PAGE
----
Born and raised in Ottawa, Dr. Scott’s interest in biology wasn’t really piqued until he carried out his undergraduate studies at Queen’s University.
Convinced he wanted to become a biochemist by several summers of liquid chromatography, he started his PhD studies at the University of Toronto, where he was first exposed to developmental biology and the endlessly fascinating question of how a single cell becomes an organism.
Following his PhD studies in Toronto on mouse placental development, he was fortunate to be able to carry out his postdoctoral studies with Dr. Didier Stainier at UCSF. Aside from being exposed to the zebrafish model and excellent mentorship, he had the chance to participate in a full genetic screen. Countless hours of observing cardiac mutants fully tempered his scientific interests, with identification and (eventual…) cloning of the grinch mutant setting his interest in early development and cardiogenesis. On top of that, he got to live in San Francisco, and meet his future wife.
As a PI, he truly enjoys his role as a facilitator for the development of trainees as independent scientists. His best days are those where people bring him their new ideas (and of course, data) as they become masters of their own projects. Outside the lab, he enjoys family time, sports/Crossfit, reading, and playing DnD with his boys and others.
Research in the Scott lab is focused on how cardiac fate is first established, and how the heart later grows and develops. Using the advantages of the zebrafish embryo, his group employs genetic, embryological, bioinformatic, genomic and live imaging approaches to study the earliest events of cardiovascular development.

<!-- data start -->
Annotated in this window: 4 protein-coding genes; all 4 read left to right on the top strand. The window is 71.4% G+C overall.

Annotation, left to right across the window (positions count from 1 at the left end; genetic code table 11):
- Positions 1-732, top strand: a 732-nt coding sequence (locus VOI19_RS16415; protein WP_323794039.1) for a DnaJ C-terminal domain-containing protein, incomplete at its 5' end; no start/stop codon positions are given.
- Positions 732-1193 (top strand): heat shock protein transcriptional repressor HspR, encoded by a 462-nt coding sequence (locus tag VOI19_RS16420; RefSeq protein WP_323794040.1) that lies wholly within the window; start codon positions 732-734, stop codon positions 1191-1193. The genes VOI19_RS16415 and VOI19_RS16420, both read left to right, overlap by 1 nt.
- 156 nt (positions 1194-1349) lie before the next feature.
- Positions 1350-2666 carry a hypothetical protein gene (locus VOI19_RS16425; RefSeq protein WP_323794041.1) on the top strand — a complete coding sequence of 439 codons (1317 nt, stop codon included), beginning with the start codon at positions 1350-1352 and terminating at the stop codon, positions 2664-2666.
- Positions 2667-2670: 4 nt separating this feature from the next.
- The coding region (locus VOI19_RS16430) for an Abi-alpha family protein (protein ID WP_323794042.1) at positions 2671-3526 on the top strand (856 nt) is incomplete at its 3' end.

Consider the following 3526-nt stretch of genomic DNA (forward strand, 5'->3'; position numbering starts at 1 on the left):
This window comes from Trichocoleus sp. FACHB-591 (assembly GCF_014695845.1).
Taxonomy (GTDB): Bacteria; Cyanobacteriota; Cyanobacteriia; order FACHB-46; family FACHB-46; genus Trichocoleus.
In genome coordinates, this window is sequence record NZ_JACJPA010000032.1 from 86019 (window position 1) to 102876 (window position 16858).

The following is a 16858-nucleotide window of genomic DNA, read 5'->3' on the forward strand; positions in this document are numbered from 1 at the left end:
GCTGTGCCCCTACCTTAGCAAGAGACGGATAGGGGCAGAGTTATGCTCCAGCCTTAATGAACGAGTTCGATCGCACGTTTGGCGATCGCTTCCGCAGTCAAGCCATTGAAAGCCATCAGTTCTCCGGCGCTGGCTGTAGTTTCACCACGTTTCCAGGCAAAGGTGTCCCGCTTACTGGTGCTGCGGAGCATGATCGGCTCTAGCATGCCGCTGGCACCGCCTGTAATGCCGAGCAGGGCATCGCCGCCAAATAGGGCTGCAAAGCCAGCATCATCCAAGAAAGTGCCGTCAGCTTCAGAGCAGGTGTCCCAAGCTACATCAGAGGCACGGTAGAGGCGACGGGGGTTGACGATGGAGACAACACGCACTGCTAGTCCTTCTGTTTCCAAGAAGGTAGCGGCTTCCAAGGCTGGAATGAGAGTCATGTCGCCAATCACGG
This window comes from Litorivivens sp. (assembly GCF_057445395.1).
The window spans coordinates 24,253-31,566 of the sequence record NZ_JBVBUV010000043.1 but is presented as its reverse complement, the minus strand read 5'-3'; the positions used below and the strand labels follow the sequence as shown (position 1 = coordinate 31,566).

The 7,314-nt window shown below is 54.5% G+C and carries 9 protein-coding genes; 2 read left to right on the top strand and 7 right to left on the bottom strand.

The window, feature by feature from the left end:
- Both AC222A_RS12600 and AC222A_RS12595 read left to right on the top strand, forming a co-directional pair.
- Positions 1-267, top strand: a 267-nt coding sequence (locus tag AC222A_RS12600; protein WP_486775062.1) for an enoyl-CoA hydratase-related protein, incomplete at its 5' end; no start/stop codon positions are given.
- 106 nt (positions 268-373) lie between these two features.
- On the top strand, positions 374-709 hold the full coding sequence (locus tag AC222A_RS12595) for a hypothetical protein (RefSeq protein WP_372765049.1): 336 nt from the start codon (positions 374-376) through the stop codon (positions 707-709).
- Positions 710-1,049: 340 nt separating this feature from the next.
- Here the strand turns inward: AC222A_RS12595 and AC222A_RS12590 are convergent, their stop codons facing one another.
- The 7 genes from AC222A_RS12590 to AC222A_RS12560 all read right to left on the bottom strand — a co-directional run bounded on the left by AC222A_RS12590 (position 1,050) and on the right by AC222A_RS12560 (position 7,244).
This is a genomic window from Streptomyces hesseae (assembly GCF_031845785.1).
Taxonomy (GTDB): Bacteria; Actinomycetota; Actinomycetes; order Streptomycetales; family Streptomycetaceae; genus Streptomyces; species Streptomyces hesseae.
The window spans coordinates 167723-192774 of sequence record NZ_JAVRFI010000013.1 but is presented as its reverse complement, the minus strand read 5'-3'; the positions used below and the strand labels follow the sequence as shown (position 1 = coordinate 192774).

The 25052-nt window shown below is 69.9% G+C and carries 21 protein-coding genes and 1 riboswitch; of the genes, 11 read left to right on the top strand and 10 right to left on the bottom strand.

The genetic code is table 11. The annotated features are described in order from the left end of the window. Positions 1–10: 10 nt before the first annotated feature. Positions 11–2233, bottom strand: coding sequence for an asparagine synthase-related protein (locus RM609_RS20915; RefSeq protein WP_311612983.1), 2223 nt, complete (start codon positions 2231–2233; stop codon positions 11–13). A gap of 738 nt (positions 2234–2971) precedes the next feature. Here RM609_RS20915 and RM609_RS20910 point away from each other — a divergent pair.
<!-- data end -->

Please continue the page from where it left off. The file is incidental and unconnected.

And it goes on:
Research interests include:
- Understanding the role of Aplnr signaling in migration of cardiac progenitors to the heart-forming region;
- Deciphering the gene regulatory networks that govern vertebrate heart development and regeneration;
- Modeling and examination of congenital heart disease;
- The role of CCM3 in cranial vasculature development and stability. Ultimately, he hopes to use these models to interrogate novel therapeutic approaches to cardiovascular diseases.
Education and experience
- 2001–2004: Post-doctoral fellow, UCSF (supervisor: Dr. Didier Stainier), San Francisco, CA
- 1994–2001: PhD, Department of Medical genetics, University of Toronto (supervisor: Dr. Jay Cross), Toronto, ON
- 1990–1994: B.Sc. (hons), Department of Biochemistry, Queen’s University, Kingston, ON
- Gibb, N., Lazic, S., Yuan, X., Deshwar, A.S., Wilson, M.D. and Scott, I.C. Hey2 regulates the size of the cardiac progenitor pool during development. Development 145 (22), dev167510 (2018).
- Yuan, X., Song, M., Devine, P., Bruneau, B.G., Scott, I.C. and Wilson M.D. Heart enhancers with deeply conserved regulatory activity are established early in zebrafish development. Nature Communications 9 (1), 4977 (2018). (co-corresponding author)
- Deshwar, A.R., Chng, S.C., Ho, L., Reversade, B. and Scott, I.C. The Apelin receptor enhances Nodal/TGFB signaling to ensure proper cardiac development. eLife 10:e13758 (2016).
- Yoruk, B., Giller, B.S., Chi, N.C. and Scott, I.C. Ccm3 functions in a manner distinct from Ccm1 and Ccm2 in a zebrafish model of CCM vascular disease. Developmental Biology 362 (2), 121-131 (2012).
- Lazic, S. and Scott, I.C. Mef2cb regulates late myocardial cell addition from a second heart field-like population of progenitors in zebrafish. Developmental Biology 354 (1), 123-133 (2011).
- Canadian Institutes of Health Research (CIHR)
- Natural Sciences and Engineering Research Council of Canada (NSERC)
- Ontario Institute for Cancer Research
- SickKids Foundation